It’s not their fault, really. Pain and suffering are difficult subjects to discuss. They’re uncomfortable and awkward. They don’t make for good conversation topics at family gatherings or around the coffee pot in the fellowship hall. I get that. Honestly, I’m not always sure how to respond when someone asks, “So how are you doing?” I mean, do you really want to know how I’m doing? And if you do, should I actually tell you how I’m doing? (Especially if you’re having a fantastic day.) If I looked you in the eyes and responded, “Well, even though I appear fine on the outside, I’m actually dying to return to some state of normalcy,” how would you react?
Truthfully, you probably wouldn’t know how to react because, well, I don’t even know how to react. I haven’t figured all of this out. I’m still taking things one day at a time and kind of making it up as I go along, wondering what on earth God is doing. I’m still trying to discover what I want and how I can achieve my goals in the midst of what seem to be insurmountable obstacles and adversity. But, I’ve come to find that the quiet places of suffering and bleak isolation are often the best places to meet with God — to be completely and utterly alone with Him. Job knew this well. He endured intense amounts of suffering and despair — including the death of his family and abandonment by his friends — and yet he still passionately worshipped God. (Job 1:20-22)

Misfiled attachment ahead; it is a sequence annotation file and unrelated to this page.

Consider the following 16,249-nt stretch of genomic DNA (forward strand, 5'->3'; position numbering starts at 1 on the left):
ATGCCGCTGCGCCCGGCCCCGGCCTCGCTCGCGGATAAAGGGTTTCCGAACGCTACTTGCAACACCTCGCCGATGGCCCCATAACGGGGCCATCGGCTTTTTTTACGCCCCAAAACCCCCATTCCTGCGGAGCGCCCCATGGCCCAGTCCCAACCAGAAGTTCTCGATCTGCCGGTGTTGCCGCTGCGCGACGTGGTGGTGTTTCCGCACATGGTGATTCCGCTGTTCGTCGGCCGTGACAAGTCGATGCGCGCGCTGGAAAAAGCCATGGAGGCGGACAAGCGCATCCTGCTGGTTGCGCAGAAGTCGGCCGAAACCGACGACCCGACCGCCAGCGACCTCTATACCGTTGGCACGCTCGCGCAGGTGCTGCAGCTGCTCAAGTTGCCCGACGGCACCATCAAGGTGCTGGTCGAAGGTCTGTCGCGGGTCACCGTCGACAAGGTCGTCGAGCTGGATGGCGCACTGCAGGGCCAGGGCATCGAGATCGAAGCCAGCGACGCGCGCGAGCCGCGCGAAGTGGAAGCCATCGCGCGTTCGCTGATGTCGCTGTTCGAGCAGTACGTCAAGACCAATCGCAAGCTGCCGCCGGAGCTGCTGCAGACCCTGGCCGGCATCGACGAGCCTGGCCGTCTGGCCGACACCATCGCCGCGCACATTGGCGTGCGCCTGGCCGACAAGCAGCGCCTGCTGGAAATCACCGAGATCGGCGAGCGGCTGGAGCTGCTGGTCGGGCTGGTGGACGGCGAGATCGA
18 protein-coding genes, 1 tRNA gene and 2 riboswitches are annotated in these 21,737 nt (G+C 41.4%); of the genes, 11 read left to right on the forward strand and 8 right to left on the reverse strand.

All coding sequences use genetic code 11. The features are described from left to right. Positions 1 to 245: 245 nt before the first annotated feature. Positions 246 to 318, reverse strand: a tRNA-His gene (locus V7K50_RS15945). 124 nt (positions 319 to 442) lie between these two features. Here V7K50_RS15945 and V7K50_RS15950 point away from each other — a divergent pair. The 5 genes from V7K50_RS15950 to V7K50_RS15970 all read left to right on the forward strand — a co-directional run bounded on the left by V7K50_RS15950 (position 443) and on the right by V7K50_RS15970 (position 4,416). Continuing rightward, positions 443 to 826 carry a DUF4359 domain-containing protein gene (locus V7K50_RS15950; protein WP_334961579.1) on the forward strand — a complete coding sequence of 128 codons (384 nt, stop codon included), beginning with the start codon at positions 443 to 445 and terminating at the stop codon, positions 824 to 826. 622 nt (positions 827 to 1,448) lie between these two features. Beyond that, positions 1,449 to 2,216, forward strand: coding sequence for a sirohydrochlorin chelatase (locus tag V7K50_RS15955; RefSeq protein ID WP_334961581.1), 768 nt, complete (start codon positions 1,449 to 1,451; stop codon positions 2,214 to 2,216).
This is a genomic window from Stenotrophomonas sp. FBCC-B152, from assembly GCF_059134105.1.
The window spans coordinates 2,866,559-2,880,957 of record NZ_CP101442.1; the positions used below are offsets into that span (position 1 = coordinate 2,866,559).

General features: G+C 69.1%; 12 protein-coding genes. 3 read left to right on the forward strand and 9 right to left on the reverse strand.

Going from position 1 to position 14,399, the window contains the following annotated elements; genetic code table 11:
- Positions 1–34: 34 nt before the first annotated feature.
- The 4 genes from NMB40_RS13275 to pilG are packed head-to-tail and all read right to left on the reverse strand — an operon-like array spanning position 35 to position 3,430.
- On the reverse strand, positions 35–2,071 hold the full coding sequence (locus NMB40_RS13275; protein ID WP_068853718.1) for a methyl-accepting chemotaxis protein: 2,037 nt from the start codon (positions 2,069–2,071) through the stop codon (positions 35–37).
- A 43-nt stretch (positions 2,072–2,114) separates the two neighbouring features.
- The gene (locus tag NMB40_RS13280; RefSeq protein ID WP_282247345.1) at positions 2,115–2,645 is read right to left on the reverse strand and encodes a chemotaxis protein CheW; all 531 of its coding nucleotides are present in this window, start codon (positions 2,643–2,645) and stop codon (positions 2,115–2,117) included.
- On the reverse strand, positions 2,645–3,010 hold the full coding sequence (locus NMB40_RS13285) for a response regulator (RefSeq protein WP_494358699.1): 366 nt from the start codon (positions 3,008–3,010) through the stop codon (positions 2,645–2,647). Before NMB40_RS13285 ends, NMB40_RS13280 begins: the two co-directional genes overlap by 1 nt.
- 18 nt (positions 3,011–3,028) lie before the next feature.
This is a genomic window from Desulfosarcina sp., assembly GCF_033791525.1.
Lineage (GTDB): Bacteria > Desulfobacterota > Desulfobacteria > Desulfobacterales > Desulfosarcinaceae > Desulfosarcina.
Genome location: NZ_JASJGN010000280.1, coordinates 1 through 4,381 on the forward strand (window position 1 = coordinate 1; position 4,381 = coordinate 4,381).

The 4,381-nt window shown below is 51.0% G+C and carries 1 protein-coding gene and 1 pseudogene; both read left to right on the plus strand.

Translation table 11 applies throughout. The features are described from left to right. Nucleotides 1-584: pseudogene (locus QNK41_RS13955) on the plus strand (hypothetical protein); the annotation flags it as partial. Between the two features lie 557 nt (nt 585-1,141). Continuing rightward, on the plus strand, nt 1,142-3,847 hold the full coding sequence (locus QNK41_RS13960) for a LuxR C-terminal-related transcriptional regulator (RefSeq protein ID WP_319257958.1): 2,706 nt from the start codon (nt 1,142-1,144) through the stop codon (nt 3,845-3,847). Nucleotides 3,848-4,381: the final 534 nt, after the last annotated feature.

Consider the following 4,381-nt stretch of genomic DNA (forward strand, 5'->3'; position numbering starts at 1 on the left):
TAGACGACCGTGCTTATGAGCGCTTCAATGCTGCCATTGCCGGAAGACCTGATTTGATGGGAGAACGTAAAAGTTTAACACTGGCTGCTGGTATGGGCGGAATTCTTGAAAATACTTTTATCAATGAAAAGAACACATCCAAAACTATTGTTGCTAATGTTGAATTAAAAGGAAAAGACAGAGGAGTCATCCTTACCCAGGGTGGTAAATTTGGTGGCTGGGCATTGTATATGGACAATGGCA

Speaking of friends, I always try to be appreciative of those who say they “just want to help” or “share the load” (Gee thanks, Samwise). Sometimes they even offer to “carry some of the burden.” That’s the Scriptural thing to do, right? “Bear one another’s burdens…” (Galatians 6:2) This seems to be a nice sentiment. And it’s certainly true that we’re called to be supportive by offering prayer, encouragement and physical acts of kindness or help. But, the reality is that there are some burdens — some loads — that we must all bear as individuals. Paul even emphasizes this just a few sentences later when he says, “For each one will bear his own load.” (Galatians 6:5) Christ knew this concept all too well. He knew that His suffering on the cross was a personal burden for Him — a “cup” from which He alone had to drink.
So, even though I might wish that I could find true relief and answers in my friendships or in my “church life,” I know that, ultimately, no human being will ever be able to fulfill the desires and needs of my heart and my future like Jesus can. No one else can provide the help, healing, hope and restoration that He can. No one can really suffer with me like He can. No one else can meet and converse with me like He can. And — as ironic as it is — that’s the beautiful reality about this road of suffering and confusion. It’s just one continual path that constantly leads to Jesus. And what better road is there to travel?